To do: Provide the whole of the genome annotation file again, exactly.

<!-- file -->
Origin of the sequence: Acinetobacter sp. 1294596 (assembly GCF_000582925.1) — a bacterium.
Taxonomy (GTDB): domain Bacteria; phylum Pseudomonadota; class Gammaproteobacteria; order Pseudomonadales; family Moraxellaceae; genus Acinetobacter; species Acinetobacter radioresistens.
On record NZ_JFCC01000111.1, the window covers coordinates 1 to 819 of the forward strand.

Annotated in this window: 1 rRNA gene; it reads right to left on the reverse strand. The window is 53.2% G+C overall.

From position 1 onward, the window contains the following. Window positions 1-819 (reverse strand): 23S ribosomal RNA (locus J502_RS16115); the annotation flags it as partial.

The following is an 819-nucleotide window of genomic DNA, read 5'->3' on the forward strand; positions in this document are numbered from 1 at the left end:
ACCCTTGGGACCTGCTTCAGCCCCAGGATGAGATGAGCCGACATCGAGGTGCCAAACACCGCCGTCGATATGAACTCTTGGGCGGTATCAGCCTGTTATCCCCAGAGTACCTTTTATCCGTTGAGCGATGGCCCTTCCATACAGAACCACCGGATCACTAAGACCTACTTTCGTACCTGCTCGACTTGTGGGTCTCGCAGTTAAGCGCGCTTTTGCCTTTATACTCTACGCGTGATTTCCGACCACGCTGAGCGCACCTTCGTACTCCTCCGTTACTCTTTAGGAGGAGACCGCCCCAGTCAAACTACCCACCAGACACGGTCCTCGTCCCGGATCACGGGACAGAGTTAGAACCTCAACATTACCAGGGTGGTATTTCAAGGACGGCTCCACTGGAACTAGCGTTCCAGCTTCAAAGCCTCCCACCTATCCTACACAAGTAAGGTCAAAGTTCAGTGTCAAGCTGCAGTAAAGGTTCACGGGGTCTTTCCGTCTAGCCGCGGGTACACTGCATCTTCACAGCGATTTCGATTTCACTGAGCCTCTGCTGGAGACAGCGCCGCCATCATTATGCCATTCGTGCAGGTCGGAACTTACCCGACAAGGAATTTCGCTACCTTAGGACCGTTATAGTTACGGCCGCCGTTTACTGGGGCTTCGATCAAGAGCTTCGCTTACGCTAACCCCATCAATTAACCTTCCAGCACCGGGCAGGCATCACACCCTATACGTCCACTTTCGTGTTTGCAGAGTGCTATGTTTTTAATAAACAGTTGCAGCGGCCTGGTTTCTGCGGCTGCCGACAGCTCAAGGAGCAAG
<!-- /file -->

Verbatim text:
Origin of the sequence: Acinetobacter sp. 1294596 (assembly GCF_000582925.1) — a bacterium.
Taxonomy (GTDB): domain Bacteria; phylum Pseudomonadota; class Gammaproteobacteria; order Pseudomonadales; family Moraxellaceae; genus Acinetobacter; species Acinetobacter radioresistens.
On record NZ_JFCC01000111.1, the window covers coordinates 1 to 819 of the forward strand.

Annotated in this window: 1 rRNA gene; it reads right to left on the reverse strand. The window is 53.2% G+C overall.

From position 1 onward, the window contains the following. Window positions 1-819 (reverse strand): 23S ribosomal RNA (locus J502_RS16115); the annotation flags it as partial.

The following is an 819-nucleotide window of genomic DNA, read 5'->3' on the forward strand; positions in this document are numbered from 1 at the left end:
ACCCTTGGGACCTGCTTCAGCCCCAGGATGAGATGAGCCGACATCGAGGTGCCAAACACCGCCGTCGATATGAACTCTTGGGCGGTATCAGCCTGTTATCCCCAGAGTACCTTTTATCCGTTGAGCGATGGCCCTTCCATACAGAACCACCGGATCACTAAGACCTACTTTCGTACCTGCTCGACTTGTGGGTCTCGCAGTTAAGCGCGCTTTTGCCTTTATACTCTACGCGTGATTTCCGACCACGCTGAGCGCACCTTCGTACTCCTCCGTTACTCTTTAGGAGGAGACCGCCCCAGTCAAACTACCCACCAGACACGGTCCTCGTCCCGGATCACGGGACAGAGTTAGAACCTCAACATTACCAGGGTGGTATTTCAAGGACGGCTCCACTGGAACTAGCGTTCCAGCTTCAAAGCCTCCCACCTATCCTACACAAGTAAGGTCAAAGTTCAGTGTCAAGCTGCAGTAAAGGTTCACGGGGTCTTTCCGTCTAGCCGCGGGTACACTGCATCTTCACAGCGATTTCGATTTCACTGAGCCTCTGCTGGAGACAGCGCCGCCATCATTATGCCATTCGTGCAGGTCGGAACTTACCCGACAAGGAATTTCGCTACCTTAGGACCGTTATAGTTACGGCCGCCGTTTACTGGGGCTTCGATCAAGAGCTTCGCTTACGCTAACCCCATCAATTAACCTTCCAGCACCGGGCAGGCATCACACCCTATACGTCCACTTTCGTGTTTGCAGAGTGCTATGTTTTTAATAAACAGTTGCAGCGGCCTGGTTTCTGCGGCTGCCGACAGCTCAAGGAGCAAG